Connect with us




Perth hip hop artist, Drapht is no stranger to success.  The platinum selling, two-times ARIA winning musician has released new single, ‘Summer They Say’, just in time for, well, summer and is headed on the road for a national tour that will bring him to Bunbury’s Prince of Wales Hotel on 7 November and Perth’s Rosemount Hotel on 13 December.  Around The Sound spoke to Drapht to find out what’s going on.

Drapht is an artist who has undeniably perfected the ability to write hit after hit. We have all heard ‘Rapunzel’, ‘Sing It’ and we’ve definitely all sung along to and maybe even lived the party anthem ‘Drink Drank Drunk’, but what does it take to be able to create songs like this? With the announcement of a national tour and release of a new single that is guaranteed to be the soundtrack of your summer, Around the Sound had a chat to the rapper to find out how he does it.

I thanked him for it later, but in that moment I fucking hated him.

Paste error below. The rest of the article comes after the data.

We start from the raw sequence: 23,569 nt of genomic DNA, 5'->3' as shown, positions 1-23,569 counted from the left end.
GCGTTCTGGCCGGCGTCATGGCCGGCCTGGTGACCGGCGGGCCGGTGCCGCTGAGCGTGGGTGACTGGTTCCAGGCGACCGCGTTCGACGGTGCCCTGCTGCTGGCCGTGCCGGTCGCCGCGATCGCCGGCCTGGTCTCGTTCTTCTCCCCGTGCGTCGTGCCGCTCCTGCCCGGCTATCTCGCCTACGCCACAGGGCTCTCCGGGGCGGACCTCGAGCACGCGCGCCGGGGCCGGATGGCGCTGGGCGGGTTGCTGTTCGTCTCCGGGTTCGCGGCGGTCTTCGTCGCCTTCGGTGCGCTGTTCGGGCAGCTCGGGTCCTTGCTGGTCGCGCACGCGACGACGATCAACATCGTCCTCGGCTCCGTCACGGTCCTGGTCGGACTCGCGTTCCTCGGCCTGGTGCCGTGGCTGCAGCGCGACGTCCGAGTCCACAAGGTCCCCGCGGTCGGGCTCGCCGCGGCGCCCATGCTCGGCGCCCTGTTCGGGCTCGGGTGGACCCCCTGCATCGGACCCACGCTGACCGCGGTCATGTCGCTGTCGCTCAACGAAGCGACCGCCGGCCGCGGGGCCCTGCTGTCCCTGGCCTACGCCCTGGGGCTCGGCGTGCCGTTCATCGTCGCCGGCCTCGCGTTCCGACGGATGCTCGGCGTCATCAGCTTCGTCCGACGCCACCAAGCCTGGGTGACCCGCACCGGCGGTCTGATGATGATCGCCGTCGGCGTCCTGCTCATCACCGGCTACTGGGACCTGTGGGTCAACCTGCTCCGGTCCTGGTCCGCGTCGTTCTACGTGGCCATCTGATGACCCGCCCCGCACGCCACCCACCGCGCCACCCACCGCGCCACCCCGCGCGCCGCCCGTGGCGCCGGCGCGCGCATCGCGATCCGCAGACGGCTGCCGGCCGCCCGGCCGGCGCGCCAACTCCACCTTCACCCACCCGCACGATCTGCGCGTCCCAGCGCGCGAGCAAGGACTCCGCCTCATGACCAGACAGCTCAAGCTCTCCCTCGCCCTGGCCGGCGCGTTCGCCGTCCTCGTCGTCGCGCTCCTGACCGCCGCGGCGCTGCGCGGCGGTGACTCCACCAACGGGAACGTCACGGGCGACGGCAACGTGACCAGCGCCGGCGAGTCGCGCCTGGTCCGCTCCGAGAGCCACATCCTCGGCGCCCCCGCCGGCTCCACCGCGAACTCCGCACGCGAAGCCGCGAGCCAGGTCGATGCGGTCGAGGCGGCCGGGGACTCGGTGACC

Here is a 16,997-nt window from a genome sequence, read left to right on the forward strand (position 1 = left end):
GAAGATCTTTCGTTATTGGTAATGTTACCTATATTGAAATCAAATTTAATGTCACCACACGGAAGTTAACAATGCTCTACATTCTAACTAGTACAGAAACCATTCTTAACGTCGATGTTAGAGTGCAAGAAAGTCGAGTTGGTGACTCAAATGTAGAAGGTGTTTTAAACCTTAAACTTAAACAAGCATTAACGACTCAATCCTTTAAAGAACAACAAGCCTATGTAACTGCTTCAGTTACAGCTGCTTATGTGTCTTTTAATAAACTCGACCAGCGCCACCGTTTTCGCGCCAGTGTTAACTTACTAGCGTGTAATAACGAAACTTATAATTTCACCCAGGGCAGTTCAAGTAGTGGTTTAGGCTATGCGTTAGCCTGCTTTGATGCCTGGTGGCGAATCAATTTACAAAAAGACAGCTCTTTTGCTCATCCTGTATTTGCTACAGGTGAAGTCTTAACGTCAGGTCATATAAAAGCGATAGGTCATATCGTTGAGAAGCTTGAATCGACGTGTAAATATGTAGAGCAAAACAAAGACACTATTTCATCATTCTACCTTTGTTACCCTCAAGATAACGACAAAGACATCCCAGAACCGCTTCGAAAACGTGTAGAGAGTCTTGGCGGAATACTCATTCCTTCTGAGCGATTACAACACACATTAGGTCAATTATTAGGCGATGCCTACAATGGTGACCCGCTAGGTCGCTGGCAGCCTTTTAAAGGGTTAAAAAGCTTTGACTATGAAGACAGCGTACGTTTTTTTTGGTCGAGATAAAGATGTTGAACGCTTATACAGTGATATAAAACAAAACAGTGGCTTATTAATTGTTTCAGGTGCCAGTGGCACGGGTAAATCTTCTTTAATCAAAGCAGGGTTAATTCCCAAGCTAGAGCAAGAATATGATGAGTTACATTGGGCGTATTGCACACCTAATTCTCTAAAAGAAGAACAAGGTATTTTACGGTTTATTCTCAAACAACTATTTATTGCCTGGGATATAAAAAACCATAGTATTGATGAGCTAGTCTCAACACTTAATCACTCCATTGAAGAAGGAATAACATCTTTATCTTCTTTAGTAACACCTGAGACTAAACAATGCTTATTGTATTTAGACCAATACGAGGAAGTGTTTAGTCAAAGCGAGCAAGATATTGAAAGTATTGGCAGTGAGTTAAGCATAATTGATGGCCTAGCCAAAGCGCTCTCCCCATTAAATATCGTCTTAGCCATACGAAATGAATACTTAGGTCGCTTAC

“Behind the scenes a lot of my singles are somewhat a little soul destroying. I have this way of working where I need to be broken to actually write a song that I really love. I rewrote this song (‘Summer They Say’) about four times, and rerecorded it a whole bunch of times as well. Originally this track had like an Arabian synth thing and the song was finished but one of my buddies planted this seed when he said, ‘Oh, are you gonna leave that Arabian synth thing in there?’ and I was like, ‘What do you mean?’ And he said, ‘Well it’s just a little bit annoying,’ and I could not move on from that point so I had to get back into the studio and rewrite and re-record the main lead line. I thanked him for it later, but in that moment I fucking hated him. This happens with all of my singles though. I remember writing ‘Sing it’ and I just couldn’t finish it. My management at the time were pressuring me about how I needed another single to back up ‘Rapunzel’ so I rewrote it like 10 times and it literally broke me until I sorta surrendered and the next day, I woke up and wrote the hook for sing it but it is never an easy process.”